Summary: COVID-19 has affected the entire planet economically, socially, and medically. Racial tensions are high in the United States and weather experts are anticipating a very active hurricane season. This is a reminder of who we are and whose we are. Fear not!
But now, thus says the LORD, who created you, O Jacob, And He who formed you, O Israel: “Fear not, for I have redeemed you; I have called you by your name; You are Mine.
"Fear not" is an admonition that is found numerous times in Scripture. Some have said that there are at least 365 times when figures in Scripture are admonished not to fear. There are countless times when the heroes of Scripture are told to take courage and to go forward against the anxiety that might be crippling them in the present moment.
Fear has the ability to paralyze or to chase you afraid from God's purpose in your life.
It began with the entrance of sin into the world. In Genesis 3 after Adam ate the fruit of the tree of the knowledge of good and bad when God came looking for him in the garden. When God asked Adam why he was hiding, Adam answered, "I was afraid..."
Everyone has faced fear at different moments in life and to varying degrees. From mild anxiety to panic--fear is a part of the human experience. We have a multitude of ways that we respond to fear.
Some people run away.
Some people fight.
Some people allow others to control them.
Others try to control.
These are all automatic reactions to our fear. Usually, they are ways of reacting that we learned as we grew up.
There is a lot happening around us right now that can be anxiety and fear-producing. These are the top stories.
COVID-19. Should I go out? Should I stay in? Should I wear a mask? Should I go without a mask? What will school look like next semester? Can I go to church? To hug, not to hug?
Racial tension. Peaceful protests and anarchic riots.
Economic uncertainty. Will I have a job tomorrow?
The tension between global powers. Iran, Venezuela, China.
The anticipation of a more active hurricane season than usual.
Reading down through your news feed is enough to make you need a sedative.
The prophets of the OT were called seers because they were able to look at the world around them from a different perspective. They could see far into the future and warn their hearers about difficulty to come or give hope because the Lord was going to intervene in their situation. They could look at the past and interpret it through the lens of God's will and purpose.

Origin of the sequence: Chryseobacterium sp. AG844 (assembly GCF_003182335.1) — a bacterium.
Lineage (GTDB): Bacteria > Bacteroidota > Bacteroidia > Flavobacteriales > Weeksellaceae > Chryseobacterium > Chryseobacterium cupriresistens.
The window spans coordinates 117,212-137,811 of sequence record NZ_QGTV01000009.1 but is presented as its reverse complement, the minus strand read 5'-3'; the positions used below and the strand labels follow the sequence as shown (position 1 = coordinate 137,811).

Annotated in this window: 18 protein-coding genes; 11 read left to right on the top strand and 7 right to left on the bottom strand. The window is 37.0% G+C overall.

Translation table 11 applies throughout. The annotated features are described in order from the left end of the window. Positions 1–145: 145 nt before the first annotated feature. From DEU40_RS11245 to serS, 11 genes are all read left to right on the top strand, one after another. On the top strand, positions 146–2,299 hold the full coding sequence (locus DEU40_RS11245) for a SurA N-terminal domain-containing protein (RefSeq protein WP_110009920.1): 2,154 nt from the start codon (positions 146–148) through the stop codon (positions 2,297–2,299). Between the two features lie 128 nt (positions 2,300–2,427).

Isaiah the prophet wrote to people who would endure captivity in Babylon because of the structural sins of their culture.
When we think of sin, we often think of it in its individual sense. We think of our personal faults and failures. This is one dimension of it. Paul said that "All have sinned and fallen short of the glory of God" (Rom 3:23).
There is also the principle of sin that was released upon the world when Adam first disobeyed God that dominates the entirety of the present order of humanity.
Chinese theologian Simon Chan says this about the nature of structural sin:
"The Sin of the World is a virus of evil which entered the world as a personal force through original sin and dynamically unfolds itself and tightens its grip on humanity and on the world in an escalating fashion down through the ages of history. It is hidden power which multiplies transgressions in the history of mankind. They are merely its symptoms; it is greater and deeper than all of them. It forms human history into what we might call "perdition history"(to coin the opposite of "salvation history").54
Just as salvation history moves to its consummation in Christ, "perdition history" is a downward spiral that moves to its own fulfillment in the eschatological symbol of the antichrist. When sin reaches its logical conclusion, it possesses a power all its own. The Bible identifies this structural evil as principalities and powers, terms also associated with the demonic realm.55
Sin acquires the powerful and elusive form of a spirit--the spirit of an age or a company or a nation or a political movement. Sin burrows into the bowels of institutions and traditions, making a home there and taking them over. The new structure that is formed by the takeover is likely to display some combination of perversion, formlessness, or excessive rigidity. Law, for example, may be bent to end the freedom of selected pariah groups. Whole companies may dissolve in an orgy of intertwined deceit and neglect. Whole nations may join in lockstep with brutal dictators.
Sin is so deceitful that even Christians miss discerning it in the world and often end up trivializing it." (Simon Chan. Spiritual Theology: A Systematic Study of Christian Life. InterVarsity Press: Downers Grove, 1998, 67).